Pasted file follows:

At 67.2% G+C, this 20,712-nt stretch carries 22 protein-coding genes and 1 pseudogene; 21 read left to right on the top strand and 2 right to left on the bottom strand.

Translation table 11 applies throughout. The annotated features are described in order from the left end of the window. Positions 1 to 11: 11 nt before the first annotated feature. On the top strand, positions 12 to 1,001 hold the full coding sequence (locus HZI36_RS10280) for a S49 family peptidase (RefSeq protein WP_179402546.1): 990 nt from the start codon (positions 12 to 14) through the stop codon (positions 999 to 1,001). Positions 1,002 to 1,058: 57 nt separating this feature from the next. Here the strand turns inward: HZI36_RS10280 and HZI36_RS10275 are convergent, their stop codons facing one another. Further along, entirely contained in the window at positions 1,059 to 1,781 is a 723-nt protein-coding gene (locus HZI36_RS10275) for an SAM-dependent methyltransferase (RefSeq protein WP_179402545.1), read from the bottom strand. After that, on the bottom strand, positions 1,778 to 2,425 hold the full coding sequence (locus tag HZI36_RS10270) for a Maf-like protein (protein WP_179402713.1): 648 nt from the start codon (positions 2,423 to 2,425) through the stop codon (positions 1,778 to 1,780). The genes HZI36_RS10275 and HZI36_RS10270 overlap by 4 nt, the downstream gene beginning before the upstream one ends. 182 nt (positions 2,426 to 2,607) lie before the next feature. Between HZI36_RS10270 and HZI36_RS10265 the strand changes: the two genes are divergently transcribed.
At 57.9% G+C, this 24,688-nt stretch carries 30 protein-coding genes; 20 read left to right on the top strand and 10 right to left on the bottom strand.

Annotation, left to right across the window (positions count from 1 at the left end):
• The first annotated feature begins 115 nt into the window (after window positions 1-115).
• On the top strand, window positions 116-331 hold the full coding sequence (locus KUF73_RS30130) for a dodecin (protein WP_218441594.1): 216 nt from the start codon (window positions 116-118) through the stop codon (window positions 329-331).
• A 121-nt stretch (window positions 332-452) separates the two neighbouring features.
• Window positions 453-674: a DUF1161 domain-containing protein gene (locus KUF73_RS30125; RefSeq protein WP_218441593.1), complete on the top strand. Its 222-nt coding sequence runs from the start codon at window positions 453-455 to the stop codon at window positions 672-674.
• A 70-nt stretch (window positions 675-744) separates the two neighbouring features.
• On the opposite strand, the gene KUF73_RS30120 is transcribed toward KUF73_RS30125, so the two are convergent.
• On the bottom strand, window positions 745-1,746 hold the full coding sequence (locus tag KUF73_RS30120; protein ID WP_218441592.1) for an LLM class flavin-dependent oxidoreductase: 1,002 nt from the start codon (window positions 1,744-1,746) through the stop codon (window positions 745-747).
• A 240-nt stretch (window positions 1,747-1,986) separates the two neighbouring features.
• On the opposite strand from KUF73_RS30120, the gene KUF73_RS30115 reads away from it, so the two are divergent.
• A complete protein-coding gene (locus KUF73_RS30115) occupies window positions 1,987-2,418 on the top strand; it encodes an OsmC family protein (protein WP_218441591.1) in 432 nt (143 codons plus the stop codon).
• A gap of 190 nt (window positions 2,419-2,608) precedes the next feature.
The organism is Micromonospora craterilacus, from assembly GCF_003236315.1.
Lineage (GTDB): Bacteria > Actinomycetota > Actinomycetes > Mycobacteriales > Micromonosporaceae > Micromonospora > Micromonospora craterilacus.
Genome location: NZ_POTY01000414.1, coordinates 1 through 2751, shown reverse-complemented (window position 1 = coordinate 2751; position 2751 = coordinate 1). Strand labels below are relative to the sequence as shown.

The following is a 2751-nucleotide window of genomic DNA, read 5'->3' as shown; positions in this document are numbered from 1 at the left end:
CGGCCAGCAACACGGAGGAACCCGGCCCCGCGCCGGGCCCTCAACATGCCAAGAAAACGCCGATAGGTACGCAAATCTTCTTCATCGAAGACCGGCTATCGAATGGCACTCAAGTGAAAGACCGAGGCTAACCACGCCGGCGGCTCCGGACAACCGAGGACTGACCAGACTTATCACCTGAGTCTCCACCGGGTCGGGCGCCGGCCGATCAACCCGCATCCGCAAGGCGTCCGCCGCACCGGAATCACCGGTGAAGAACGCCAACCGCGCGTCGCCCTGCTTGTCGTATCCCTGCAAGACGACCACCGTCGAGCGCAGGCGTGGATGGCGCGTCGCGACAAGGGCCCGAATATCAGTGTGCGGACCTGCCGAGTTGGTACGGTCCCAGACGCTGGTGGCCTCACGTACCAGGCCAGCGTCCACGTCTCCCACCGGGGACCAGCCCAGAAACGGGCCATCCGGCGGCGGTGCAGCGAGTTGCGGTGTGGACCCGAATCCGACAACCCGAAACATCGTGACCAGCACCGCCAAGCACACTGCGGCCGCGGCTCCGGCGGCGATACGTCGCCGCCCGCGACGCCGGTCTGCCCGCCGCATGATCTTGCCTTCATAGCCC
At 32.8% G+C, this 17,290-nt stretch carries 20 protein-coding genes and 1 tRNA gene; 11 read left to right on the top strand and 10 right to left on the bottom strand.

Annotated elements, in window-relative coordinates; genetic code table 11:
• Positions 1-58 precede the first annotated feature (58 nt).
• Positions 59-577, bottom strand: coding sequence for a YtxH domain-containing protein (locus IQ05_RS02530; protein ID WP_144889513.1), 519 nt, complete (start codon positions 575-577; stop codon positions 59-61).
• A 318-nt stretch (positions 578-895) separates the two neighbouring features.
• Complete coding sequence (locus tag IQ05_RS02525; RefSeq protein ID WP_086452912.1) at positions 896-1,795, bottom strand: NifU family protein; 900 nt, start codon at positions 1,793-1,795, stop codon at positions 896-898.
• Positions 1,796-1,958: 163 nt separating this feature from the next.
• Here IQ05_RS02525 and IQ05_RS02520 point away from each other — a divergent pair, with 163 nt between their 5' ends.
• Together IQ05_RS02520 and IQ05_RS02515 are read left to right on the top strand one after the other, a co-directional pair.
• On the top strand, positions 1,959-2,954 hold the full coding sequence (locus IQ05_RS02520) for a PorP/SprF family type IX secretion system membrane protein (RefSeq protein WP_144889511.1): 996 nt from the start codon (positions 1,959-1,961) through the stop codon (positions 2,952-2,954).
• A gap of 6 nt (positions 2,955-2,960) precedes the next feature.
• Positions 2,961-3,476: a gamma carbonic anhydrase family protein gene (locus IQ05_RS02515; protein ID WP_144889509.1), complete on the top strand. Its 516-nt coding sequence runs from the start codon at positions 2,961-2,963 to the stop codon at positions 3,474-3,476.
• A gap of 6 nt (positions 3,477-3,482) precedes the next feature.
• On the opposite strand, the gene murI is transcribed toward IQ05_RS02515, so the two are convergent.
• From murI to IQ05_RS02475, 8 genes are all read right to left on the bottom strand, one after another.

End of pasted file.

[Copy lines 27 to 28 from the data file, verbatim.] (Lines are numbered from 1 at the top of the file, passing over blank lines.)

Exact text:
• Positions 1,796-1,958: 163 nt separating this feature from the next.
• Here IQ05_RS02525 and IQ05_RS02520 point away from each other — a divergent pair, with 163 nt between their 5' ends.